Over the past two weeks, the media has been full of stories of violent conflict escalating in Ukraine, Gaza, South Sudan, Iraq and Syria.

While these conflicts have many causes, in all cases the presence of irresponsibly or illegally traded weapons is fuelling an appalling cycle of violence. These arms prolong and deepen conflicts; they are used to kill and injure civilians, to perpetrate sexual violence, and to coerce children to become soldiers. And at the base of these problems is the irresponsible trade in arms.

In Ukraine, while separatists have sourced many of their arms from Ukraine own massive stockpiles, they have also been supplied by Russia. These items not only include assault rifles and ammunition, but also tanks and heavy artillery that have been sent across the border to aid the rebellion. Malaysian Airlines flight MH17 may have been shot down by a Buk missile system supplied to the rebels by Russia.

In Israel and the Occupied Palestinian Territories civilians are bearing the brunt of the current conflict; in Gaza they make up 75% of all casualties. There is an urgent need for the end of the conflict, as well as an end to the steady stream of arms flowing to the area. While the reasons for the most recent upsurge of violence and the steps that could lead to a lasting peace are many and complex, a continued flow of arms to the region is definitely not the answer and is highly likely to lead to further civilian deaths.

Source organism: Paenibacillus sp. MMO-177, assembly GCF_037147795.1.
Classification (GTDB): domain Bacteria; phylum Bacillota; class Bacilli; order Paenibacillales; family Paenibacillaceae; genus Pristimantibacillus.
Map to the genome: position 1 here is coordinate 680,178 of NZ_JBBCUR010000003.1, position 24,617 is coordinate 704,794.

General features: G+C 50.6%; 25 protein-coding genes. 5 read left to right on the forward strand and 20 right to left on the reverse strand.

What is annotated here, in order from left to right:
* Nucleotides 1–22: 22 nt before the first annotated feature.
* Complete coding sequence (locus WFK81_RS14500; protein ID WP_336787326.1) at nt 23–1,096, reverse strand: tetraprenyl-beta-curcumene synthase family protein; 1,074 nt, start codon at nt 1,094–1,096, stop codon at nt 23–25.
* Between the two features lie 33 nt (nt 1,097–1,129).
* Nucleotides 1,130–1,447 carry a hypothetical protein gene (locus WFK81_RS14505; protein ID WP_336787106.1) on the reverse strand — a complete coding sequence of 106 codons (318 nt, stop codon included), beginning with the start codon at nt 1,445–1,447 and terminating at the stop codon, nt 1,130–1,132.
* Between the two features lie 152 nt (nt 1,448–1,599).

While the situations in the Ukraine, Gaza, and Syria dominate the headlines, fighting continues in many places in Africa as well. From Libya and Nigeria to the Central African Republic and South Sudan, weapons and ammunition transfers continue at alarming rates to fragile states where the risk of human rights abuses and the escalation of conflict are all but inevitable. The world’s youngest nation, South Sudan, is on the brink of collapse. Severe hunger, mass displacement, and human rights violations are all visible in this conflict-riddled state, and while peace talks are set to resume, the shipments of millions of dollars of weapons such as grenade launchers, machine guns, and anti-tank missiles undermine efforts to stabilize the conflict.

These are examples on a long list where the irresponsible trade of weapons continues to take a heavy toll on civilian lives throughout the world. But this can change.

Just over a year ago, 154 nations voted at the UN in favour of an Arms Trade Treaty (ATT), recognizing at last that controls over the global arms trade based on international humanitarian and human rights law could save many thousands of lives a year, and reduce the humanitarian harm caused by irresponsible arms transfers. Already 118 countries have signed, and 41 have ratified this important agreement.

Control Arms calls for all countries that have not already done so to sign and ratify the ATT as soon as possible. With only nine more countries required to ratify for the instrument to enter into force, the implementation of this lifesaving milestone is within reach.

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